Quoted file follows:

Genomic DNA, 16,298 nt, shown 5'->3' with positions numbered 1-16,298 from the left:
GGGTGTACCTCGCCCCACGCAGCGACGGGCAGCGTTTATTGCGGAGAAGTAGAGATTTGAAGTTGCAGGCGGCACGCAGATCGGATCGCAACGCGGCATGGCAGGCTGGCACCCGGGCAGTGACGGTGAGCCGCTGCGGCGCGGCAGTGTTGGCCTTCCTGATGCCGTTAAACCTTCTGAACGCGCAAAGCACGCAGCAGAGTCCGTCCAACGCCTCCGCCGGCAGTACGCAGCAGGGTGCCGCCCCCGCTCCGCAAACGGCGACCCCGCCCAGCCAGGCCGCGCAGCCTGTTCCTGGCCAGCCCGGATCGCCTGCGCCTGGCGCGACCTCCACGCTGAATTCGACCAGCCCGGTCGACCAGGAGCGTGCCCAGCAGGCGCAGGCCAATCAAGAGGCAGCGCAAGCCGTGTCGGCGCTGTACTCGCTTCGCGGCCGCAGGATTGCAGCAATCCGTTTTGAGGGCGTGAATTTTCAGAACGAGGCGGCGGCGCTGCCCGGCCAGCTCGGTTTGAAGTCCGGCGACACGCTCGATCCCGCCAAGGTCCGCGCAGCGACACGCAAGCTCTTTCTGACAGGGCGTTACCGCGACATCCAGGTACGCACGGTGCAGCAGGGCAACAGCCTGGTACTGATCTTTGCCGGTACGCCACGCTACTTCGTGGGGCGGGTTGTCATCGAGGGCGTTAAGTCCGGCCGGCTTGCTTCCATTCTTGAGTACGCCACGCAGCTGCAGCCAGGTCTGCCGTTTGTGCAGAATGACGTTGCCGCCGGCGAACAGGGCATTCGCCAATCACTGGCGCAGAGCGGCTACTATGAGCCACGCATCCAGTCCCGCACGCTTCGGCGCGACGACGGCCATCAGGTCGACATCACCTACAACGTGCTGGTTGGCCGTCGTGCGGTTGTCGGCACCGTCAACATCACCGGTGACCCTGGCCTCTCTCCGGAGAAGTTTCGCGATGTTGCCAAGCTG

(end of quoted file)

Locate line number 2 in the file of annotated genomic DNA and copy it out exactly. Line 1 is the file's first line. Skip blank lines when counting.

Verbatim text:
GGGTGTACCTCGCCCCACGCAGCGACGGGCAGCGTTTATTGCGGAGAAGTAGAGATTTGAAGTTGCAGGCGGCACGCAGATCGGATCGCAACGCGGCATGGCAGGCTGGCACCCGGGCAGTGACGGTGAGCCGCTGCGGCGCGGCAGTGTTGGCCTTCCTGATGCCGTTAAACCTTCTGAACGCGCAAAGCACGCAGCAGAGTCCGTCCAACGCCTCCGCCGGCAGTACGCAGCAGGGTGCCGCCCCCGCTCCGCAAACGGCGACCCCGCCCAGCCAGGCCGCGCAGCCTGTTCCTGGCCAGCCCGGATCGCCTGCGCCTGGCGCGACCTCCACGCTGAATTCGACCAGCCCGGTCGACCAGGAGCGTGCCCAGCAGGCGCAGGCCAATCAAGAGGCAGCGCAAGCCGTGTCGGCGCTGTACTCGCTTCGCGGCCGCAGGATTGCAGCAATCCGTTTTGAGGGCGTGAATTTTCAGAACGAGGCGGCGGCGCTGCCCGGCCAGCTCGGTTTGAAGTCCGGCGACACGCTCGATCCCGCCAAGGTCCGCGCAGCGACACGCAAGCTCTTTCTGACAGGGCGTTACCGCGACATCCAGGTACGCACGGTGCAGCAGGGCAACAGCCTGGTACTGATCTTTGCCGGTACGCCACGCTACTTCGTGGGGCGGGTTGTCATCGAGGGCGTTAAGTCCGGCCGGCTTGCTTCCATTCTTGAGTACGCCACGCAGCTGCAGCCAGGTCTGCCGTTTGTGCAGAATGACGTTGCCGCCGGCGAACAGGGCATTCGCCAATCACTGGCGCAGAGCGGCTACTATGAGCCACGCATCCAGTCCCGCACGCTTCGGCGCGACGACGGCCATCAGGTCGACATCACCTACAACGTGCTGGTTGGCCGTCGTGCGGTTGTCGGCACCGTCAACATCACCGGTGACCCTGGCCTCTCTCCGGAGAAGTTTCGCGATGTTGCCAAGCTG